Autonomous driving is now one step closer to reality, thanks to Volvo. The company’s Safe Road Trains for the Environment (SARTRE) project, which involves seven other European partners, has been successfully finalised in 2012.
Autonomous driving – with steering, acceleration and/or braking automatically controlled by a vehicle that requires very little human interaction – is already highly present in the modern transport society.
We have already seen ‘semi-autonomous’ driving in some cars today – namely the Adaptive Cruise Control system. Found in many premium vehicles, the system maintains a set distance from the car in front at while in cruise control. It will even bring the vehicle to a full stop if the vehicle in front comes to a halt.
Volvo’s SARTRE project takes this concept up several levels to make travelling safer and less stressful.
See full press release below.
Volvo’s Road Train Project Press Release:
This unique project highlights the potential for implementing road trains on conventional highways, with platooned traffic operating in a mixed environment with other road users.
Thanks to Volvo Car Corporation and the other partners in the SARTRE road train project, you may soon be able to take your hands off the wheel and your eyes off the road in your own car – leaving the automated driving to modern technology.
“The road train is the best of two worlds,” says Erik Coelingh, Technical Specialist at Volvo Car Corporation. “You can enjoy all the multi-tasking possibilities of public transportation behind the wheel of your own car. It’s the perfect complement to the true pleasure of driving a Volvo yourself.”
Four-metre gap between vehicles
Volvo Car Corporation is the only participating car manufacturer in SARTRE. The project road train includes a manually driven lead truck, which is followed by one truck and three Volvo cars (S60, V60 and XC60).
All the following vehicles are driven autonomously at speeds of up to 90km/h – in some cases with no more than a four-metre gap between the vehicles – thanks to a blend of present and new technology.
“The basic principle is that the following vehicles repeat the motion of the lead vehicle,” says Erik Coelingh. “To achieve this we have extended the camera, radar and laser technology used in present safety and support systems such as Adaptive Cruise Control, City Safety, Lane Keeping Aid, Blind Sport Information System and Park Assist Pilot.”
The most important new features that have been added to the vehicles are:
- A prototype Human-Machine Interface including a touch screen for displaying vital information and carrying out requests, such as joining and leaving the road train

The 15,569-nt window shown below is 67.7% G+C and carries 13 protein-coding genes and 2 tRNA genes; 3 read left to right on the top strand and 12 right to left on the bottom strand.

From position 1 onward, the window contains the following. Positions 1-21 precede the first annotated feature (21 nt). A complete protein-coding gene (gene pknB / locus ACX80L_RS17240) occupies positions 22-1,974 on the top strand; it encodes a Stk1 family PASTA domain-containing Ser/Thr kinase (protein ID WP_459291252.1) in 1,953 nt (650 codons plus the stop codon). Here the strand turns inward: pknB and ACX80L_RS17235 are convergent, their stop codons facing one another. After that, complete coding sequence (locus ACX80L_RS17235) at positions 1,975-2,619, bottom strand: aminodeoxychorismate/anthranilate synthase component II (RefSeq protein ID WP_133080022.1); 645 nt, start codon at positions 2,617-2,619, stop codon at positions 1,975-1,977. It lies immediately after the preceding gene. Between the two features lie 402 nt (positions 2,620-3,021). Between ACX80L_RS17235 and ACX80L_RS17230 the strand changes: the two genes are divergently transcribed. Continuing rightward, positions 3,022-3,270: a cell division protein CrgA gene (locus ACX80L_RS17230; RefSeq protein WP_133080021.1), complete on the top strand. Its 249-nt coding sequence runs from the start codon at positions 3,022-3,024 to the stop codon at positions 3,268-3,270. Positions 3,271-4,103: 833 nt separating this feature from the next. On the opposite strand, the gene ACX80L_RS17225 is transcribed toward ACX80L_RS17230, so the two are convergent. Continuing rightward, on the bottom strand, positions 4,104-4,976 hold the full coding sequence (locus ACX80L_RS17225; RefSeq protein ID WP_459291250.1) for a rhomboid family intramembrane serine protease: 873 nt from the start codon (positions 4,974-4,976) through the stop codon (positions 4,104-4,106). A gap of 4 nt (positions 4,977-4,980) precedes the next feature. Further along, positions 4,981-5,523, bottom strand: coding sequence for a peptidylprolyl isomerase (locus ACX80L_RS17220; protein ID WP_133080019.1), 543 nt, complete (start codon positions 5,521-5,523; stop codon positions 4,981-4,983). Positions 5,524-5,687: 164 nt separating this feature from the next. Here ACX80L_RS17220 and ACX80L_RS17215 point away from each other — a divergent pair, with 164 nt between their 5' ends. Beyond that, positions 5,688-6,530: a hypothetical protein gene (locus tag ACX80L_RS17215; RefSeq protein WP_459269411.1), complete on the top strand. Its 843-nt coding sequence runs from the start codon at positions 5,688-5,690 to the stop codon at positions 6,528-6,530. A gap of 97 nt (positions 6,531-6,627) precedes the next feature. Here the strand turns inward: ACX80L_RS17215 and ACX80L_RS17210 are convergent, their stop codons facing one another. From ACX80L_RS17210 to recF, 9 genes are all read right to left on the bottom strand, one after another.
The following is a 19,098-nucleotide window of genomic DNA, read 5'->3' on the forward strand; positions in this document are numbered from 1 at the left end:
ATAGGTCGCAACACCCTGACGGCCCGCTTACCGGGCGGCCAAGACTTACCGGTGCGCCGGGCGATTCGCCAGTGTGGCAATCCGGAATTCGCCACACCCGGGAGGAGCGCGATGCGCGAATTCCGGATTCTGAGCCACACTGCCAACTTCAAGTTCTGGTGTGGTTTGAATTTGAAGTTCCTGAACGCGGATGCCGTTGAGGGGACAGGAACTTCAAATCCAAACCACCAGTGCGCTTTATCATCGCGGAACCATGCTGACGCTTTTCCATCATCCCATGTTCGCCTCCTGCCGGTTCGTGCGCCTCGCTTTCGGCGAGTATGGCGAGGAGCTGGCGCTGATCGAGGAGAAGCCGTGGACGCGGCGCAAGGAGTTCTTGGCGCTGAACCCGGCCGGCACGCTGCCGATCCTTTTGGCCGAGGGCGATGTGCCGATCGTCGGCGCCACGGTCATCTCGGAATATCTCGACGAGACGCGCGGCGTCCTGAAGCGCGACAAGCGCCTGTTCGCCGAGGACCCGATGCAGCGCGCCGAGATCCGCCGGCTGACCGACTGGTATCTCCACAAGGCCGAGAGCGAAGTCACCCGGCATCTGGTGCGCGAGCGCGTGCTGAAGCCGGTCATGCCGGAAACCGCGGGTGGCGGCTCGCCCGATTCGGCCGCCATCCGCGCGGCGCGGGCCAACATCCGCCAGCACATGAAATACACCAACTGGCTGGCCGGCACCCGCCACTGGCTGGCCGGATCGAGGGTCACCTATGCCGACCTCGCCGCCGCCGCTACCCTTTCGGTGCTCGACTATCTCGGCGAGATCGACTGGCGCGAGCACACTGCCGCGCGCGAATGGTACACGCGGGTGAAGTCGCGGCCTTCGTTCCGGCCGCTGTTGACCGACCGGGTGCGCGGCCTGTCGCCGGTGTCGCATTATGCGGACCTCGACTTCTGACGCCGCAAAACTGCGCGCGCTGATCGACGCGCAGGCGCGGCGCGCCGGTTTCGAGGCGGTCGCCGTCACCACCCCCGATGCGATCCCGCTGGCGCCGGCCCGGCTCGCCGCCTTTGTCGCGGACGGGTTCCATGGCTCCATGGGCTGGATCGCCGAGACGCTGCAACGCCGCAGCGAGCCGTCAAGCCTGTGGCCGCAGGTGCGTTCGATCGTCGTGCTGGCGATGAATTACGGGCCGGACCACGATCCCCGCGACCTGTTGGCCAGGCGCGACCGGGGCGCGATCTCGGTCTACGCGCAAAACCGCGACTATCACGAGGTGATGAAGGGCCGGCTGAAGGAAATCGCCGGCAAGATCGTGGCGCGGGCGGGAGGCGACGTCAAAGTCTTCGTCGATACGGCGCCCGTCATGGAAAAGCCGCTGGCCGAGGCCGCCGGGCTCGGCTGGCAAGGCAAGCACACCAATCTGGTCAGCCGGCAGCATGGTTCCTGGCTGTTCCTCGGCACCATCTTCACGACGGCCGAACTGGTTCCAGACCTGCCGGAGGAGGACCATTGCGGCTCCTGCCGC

- A prototype vehicle-to-vehicle communication unit that allows all vehicles within the platoon to communicate with each other
Smoother than public transportation
The long-term vision is to create a transport system where joining the road train will be more attractive and comfortable than leaving your car behind and using public transportation on long-distance trips.
“Road train information and operation will of course be integrated in the Volvo Sensus infotainment system when the technology is ready for production. Booking, joining and leaving the road train must be easy and smooth,” says Erik Coelingh. “Another challenge is to create a system that handles the cost aspects. It is logical that taking the road train will include a fee or an income, depending on whether you own a lead vehicle or a following vehicle.”
Parallel with the attractive possibility to do other things while driving, the road train brings several other crucial advantages:
- It promotes safer transport. A professional driver leads the vehicle platoon, for instance in a truck. Inter-vehicle reaction response times are very quick thanks to the co-ordinated technology
- Environmental impact is reduced. The cars drive close to each other and reap the benefit of lower air drag
- The reduced speed variations improve traffic flow, creating more efficiently utilised road capacity
“The energy-saving potential is 10-20 percent. This means that the journey to your holiday destination doesn’t only become more comfortable and safe – the money you save on reduced fuel consumption can be spent on lunch by the beach instead,” smiles Erik Coelingh.
Recognising that the challenge of implementing road train technology on Europe’s highways is not solely a technical matter, SARTRE also includes a major study to identify what changes will be needed for vehicle platooning to become a reality.
“There are several issues to solve before road trains become a reality on European roads. As the leader in car safety, Volvo Car Corporation is particularly focused on emergency situations such as obstacle avoidance or sudden braking. However, we are convinced that road trains have great potential,” concludes Erik Coelingh.
The SARTRE project stands for Safe Road Trains for the Environment. Part-funded by the European Commission under the Framework 7 programme, SARTRE is led by Ricardo UK Ltd and comprises collaboration between the following additional participating companies: Applus+, IDIADA and Tecnalia of Spain, Institut für Kraftfahrzeuge (ika) of the RWTH Aachen University of Germany, and SP Technical Research Institute of Sweden, Volvo Car Corporation and Volvo Group of Sweden.